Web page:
Naturalist by Numbers for September 2016: Soft Mast
I believe we will grow old saying, "It is all about the plants,” and of course, I’ll age along trying to point out to groups, educators, youth and budding naturalists how entwined and complicated our natural heritage works and thrives. For this reason, I selected a broad category for our September Naturalist by Numbers monthly topic, “soft mast.”
There is a sub-season or a gap of sorts, if you will, between the defined season of summer and distinct fall time. This is when spider webs appear in profusion each morning, blue jays are verbal again, hickory limbs sag with nut crops putting on weight and the nights are a “welcome cool.”
Most of us are familiar with the term “hard mast” referring to the variety of acorns, hazelnut, black walnut and hickory nuts. “Soft mast” refers to our wild crop of the softer native fruits.
Soft mast feeds a host of wildlife including coyote, fox, striped skunk, opossum, flying squirrel, chipmunk, black bear, deer, ruffed grouse, wild turkey, mourning dove, woodpeckers, and at least 100 other species of native birds. The soft fruits, whether in developing stages to over-ripe fruit, serve as nutrition for hundreds herbivorous insects and some fungi, in turn they fuel food chains throughout the late summer and autumn.
The fragrances of many of these fruits are as pleasing as the flowers that came before them. “Animal sign” takes a new meaning during this time of year because many samples of scat are heavily influenced by what is in fruit. A naturalist can often see and smell the makeup of some mammal’s diet these gap days; even notice a bird volunteering its evidence of a sassafras or spice-bush meal on laundry hanging out to dry.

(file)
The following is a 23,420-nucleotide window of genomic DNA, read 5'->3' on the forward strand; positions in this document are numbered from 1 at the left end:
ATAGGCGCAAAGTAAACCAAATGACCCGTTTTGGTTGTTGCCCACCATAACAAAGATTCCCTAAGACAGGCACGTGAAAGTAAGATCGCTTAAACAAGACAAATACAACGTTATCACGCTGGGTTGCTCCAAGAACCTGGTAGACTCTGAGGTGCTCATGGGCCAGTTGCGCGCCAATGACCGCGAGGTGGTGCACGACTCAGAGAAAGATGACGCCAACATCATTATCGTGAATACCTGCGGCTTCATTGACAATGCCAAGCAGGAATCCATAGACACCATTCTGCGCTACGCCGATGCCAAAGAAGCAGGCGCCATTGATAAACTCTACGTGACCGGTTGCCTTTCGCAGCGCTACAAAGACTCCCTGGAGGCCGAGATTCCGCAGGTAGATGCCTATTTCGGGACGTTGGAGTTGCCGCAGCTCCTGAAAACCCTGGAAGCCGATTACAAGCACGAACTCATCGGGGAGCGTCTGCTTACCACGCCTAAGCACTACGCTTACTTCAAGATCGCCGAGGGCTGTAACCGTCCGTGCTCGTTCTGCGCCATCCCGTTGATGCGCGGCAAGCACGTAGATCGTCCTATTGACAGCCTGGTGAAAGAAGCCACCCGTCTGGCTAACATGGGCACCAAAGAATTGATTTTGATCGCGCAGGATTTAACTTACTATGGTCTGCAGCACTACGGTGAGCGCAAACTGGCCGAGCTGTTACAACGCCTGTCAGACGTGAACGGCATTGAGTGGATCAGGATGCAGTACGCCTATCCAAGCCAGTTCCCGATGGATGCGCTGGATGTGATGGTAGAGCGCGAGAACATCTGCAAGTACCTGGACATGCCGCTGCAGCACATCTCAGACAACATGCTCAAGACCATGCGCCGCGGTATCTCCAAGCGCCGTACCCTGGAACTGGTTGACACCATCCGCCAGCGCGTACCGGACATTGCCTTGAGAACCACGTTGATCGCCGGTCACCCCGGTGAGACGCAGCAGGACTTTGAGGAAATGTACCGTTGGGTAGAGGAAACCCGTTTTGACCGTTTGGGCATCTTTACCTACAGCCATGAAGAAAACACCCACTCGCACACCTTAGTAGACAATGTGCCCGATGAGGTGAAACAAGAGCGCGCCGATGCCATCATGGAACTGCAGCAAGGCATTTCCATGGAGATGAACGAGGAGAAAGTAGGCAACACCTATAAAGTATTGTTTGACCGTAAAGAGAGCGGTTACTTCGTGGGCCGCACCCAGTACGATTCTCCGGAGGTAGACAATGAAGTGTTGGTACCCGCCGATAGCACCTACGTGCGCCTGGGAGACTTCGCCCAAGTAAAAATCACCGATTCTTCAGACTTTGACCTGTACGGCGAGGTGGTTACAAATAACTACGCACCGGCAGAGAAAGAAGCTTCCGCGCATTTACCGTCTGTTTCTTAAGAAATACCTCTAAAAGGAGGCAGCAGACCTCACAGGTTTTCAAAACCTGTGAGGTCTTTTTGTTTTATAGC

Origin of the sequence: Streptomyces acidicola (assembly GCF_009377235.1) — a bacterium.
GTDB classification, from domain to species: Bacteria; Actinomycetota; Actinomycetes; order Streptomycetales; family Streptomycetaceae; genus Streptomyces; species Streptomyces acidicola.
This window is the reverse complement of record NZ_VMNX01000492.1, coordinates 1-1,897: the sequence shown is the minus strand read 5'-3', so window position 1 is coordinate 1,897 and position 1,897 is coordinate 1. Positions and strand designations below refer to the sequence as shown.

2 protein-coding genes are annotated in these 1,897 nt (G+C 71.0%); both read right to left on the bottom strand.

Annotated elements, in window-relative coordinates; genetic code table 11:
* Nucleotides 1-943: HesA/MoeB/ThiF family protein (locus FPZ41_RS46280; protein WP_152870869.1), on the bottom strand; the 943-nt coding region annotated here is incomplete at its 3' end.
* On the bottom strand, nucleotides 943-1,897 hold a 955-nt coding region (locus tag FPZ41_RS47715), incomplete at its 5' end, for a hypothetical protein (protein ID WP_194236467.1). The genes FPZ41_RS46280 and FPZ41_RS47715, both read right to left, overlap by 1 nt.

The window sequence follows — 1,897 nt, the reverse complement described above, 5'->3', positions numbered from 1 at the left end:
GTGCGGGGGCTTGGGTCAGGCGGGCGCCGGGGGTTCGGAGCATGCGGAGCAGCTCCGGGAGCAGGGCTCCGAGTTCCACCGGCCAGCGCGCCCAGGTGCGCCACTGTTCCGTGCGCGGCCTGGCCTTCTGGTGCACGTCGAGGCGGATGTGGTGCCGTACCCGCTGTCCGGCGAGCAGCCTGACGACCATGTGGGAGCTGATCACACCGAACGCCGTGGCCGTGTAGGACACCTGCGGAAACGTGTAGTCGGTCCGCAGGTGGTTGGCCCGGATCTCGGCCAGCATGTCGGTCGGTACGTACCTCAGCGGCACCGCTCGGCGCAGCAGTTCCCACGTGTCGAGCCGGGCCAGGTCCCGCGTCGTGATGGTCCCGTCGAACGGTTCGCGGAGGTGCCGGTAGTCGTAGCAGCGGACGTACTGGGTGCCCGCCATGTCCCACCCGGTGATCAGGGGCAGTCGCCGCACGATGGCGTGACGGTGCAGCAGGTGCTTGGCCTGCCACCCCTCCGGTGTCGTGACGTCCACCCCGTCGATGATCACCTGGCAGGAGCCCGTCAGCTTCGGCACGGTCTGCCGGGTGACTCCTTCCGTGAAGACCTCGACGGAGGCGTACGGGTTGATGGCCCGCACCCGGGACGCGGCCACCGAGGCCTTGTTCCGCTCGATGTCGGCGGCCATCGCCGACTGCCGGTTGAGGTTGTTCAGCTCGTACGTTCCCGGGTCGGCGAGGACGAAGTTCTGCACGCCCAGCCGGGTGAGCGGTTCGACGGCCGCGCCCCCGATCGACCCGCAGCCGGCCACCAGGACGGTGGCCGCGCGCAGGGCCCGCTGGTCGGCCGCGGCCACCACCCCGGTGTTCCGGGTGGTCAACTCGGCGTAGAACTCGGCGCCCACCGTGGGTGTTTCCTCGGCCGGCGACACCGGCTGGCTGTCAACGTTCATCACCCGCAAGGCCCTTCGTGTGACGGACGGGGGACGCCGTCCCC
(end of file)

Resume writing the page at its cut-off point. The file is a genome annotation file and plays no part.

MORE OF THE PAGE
It is all about the plants, and mast is just one chapter of natural history; they are at the root of many of our conservation projects and concerns. Plant communities and individual native plant species are being eliminated or over-exploited constantly. It usually comes down to people not understanding ecology or recognizing the importance on the producer level in our natural world. 2016 appears to be a bumper year for many of our native crops.
Please take time for your September Naturalist by Numbers challenge to recognize some native fruits and share a few green thoughts with friends and neighbors. Our Chert Glades MO Master Naturalist members are doing an outstanding job recommending organizations like MO Prairie Foundation, The Nature Conservency and MO Native Plant Society, not to mention our own plant based endeavors. Keep up the solid work! We will see the fruits of our labor and future generations will thank us. Thank you - Jeff
Article and photographs by Jeff Cantrell